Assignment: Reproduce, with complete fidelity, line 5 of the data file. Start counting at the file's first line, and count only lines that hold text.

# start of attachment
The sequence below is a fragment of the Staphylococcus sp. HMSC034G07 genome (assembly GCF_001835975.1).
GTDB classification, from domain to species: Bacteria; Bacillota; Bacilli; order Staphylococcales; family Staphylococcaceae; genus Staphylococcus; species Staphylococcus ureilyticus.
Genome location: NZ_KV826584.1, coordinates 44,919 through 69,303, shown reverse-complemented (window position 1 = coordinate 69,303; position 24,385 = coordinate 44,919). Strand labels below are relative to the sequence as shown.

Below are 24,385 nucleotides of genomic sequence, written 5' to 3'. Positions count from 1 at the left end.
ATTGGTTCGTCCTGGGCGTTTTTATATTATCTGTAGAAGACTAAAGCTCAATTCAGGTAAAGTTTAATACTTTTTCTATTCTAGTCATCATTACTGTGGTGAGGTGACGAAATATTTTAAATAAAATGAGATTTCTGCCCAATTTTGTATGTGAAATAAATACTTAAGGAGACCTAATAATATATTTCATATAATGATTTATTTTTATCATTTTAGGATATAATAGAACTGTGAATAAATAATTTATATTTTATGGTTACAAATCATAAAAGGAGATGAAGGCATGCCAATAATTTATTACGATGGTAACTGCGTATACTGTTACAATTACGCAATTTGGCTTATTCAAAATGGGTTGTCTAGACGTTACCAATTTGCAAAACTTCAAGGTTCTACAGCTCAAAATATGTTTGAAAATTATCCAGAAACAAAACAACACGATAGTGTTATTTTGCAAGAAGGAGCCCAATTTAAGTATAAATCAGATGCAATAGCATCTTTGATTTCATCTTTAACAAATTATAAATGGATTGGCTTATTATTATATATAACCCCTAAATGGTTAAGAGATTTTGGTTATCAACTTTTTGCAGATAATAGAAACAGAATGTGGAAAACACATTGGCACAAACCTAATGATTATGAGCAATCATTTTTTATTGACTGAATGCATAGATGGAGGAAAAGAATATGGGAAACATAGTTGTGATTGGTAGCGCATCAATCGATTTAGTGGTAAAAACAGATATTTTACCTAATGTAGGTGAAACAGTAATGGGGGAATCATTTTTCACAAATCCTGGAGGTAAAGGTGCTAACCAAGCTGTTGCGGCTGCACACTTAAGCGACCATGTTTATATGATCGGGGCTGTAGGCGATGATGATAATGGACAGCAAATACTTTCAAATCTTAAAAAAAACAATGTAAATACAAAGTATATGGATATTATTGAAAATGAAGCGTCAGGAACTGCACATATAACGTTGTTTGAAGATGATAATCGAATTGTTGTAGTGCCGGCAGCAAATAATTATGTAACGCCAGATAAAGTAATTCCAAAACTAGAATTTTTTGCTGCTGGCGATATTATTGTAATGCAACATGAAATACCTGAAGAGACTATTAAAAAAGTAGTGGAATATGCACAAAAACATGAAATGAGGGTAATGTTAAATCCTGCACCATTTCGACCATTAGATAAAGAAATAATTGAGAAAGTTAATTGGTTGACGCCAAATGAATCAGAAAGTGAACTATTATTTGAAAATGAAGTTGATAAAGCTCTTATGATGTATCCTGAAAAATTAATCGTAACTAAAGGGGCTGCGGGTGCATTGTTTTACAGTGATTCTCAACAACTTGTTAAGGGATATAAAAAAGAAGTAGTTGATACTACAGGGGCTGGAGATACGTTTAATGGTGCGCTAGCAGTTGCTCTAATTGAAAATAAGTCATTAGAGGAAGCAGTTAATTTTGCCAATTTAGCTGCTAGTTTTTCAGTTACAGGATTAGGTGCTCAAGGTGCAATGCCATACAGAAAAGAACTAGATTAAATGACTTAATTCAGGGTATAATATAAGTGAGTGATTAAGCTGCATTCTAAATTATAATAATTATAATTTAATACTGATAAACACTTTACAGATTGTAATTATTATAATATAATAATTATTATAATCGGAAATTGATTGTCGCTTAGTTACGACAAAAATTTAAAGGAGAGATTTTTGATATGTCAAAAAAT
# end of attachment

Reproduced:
ATTGGTTCGTCCTGGGCGTTTTTATATTATCTGTAGAAGACTAAAGCTCAATTCAGGTAAAGTTTAATACTTTTTCTATTCTAGTCATCATTACTGTGGTGAGGTGACGAAATATTTTAAATAAAATGAGATTTCTGCCCAATTTTGTATGTGAAATAAATACTTAAGGAGACCTAATAATATATTTCATATAATGATTTATTTTTATCATTTTAGGATATAATAGAACTGTGAATAAATAATTTATATTTTATGGTTACAAATCATAAAAGGAGATGAAGGCATGCCAATAATTTATTACGATGGTAACTGCGTATACTGTTACAATTACGCAATTTGGCTTATTCAAAATGGGTTGTCTAGACGTTACCAATTTGCAAAACTTCAAGGTTCTACAGCTCAAAATATGTTTGAAAATTATCCAGAAACAAAACAACACGATAGTGTTATTTTGCAAGAAGGAGCCCAATTTAAGTATAAATCAGATGCAATAGCATCTTTGATTTCATCTTTAACAAATTATAAATGGATTGGCTTATTATTATATATAACCCCTAAATGGTTAAGAGATTTTGGTTATCAACTTTTTGCAGATAATAGAAACAGAATGTGGAAAACACATTGGCACAAACCTAATGATTATGAGCAATCATTTTTTATTGACTGAATGCATAGATGGAGGAAAAGAATATGGGAAACATAGTTGTGATTGGTAGCGCATCAATCGATTTAGTGGTAAAAACAGATATTTTACCTAATGTAGGTGAAACAGTAATGGGGGAATCATTTTTCACAAATCCTGGAGGTAAAGGTGCTAACCAAGCTGTTGCGGCTGCACACTTAAGCGACCATGTTTATATGATCGGGGCTGTAGGCGATGATGATAATGGACAGCAAATACTTTCAAATCTTAAAAAAAACAATGTAAATACAAAGTATATGGATATTATTGAAAATGAAGCGTCAGGAACTGCACATATAACGTTGTTTGAAGATGATAATCGAATTGTTGTAGTGCCGGCAGCAAATAATTATGTAACGCCAGATAAAGTAATTCCAAAACTAGAATTTTTTGCTGCTGGCGATATTATTGTAATGCAACATGAAATACCTGAAGAGACTATTAAAAAAGTAGTGGAATATGCACAAAAACATGAAATGAGGGTAATGTTAAATCCTGCACCATTTCGACCATTAGATAAAGAAATAATTGAGAAAGTTAATTGGTTGACGCCAAATGAATCAGAAAGTGAACTATTATTTGAAAATGAAGTTGATAAAGCTCTTATGATGTATCCTGAAAAATTAATCGTAACTAAAGGGGCTGCGGGTGCATTGTTTTACAGTGATTCTCAACAACTTGTTAAGGGATATAAAAAAGAAGTAGTTGATACTACAGGGGCTGGAGATACGTTTAATGGTGCGCTAGCAGTTGCTCTAATTGAAAATAAGTCATTAGAGGAAGCAGTTAATTTTGCCAATTTAGCTGCTAGTTTTTCAGTTACAGGATTAGGTGCTCAAGGTGCAATGCCATACAGAAAAGAACTAGATTAAATGACTTAATTCAGGGTATAATATAAGTGAGTGATTAAGCTGCATTCTAAATTATAATAATTATAATTTAATACTGATAAACACTTTACAGATTGTAATTATTATAATATAATAATTATTATAATCGGAAATTGATTGTCGCTTAGTTACGACAAAAATTTAAAGGAGAGATTTTTGATATGTCAAAAAAT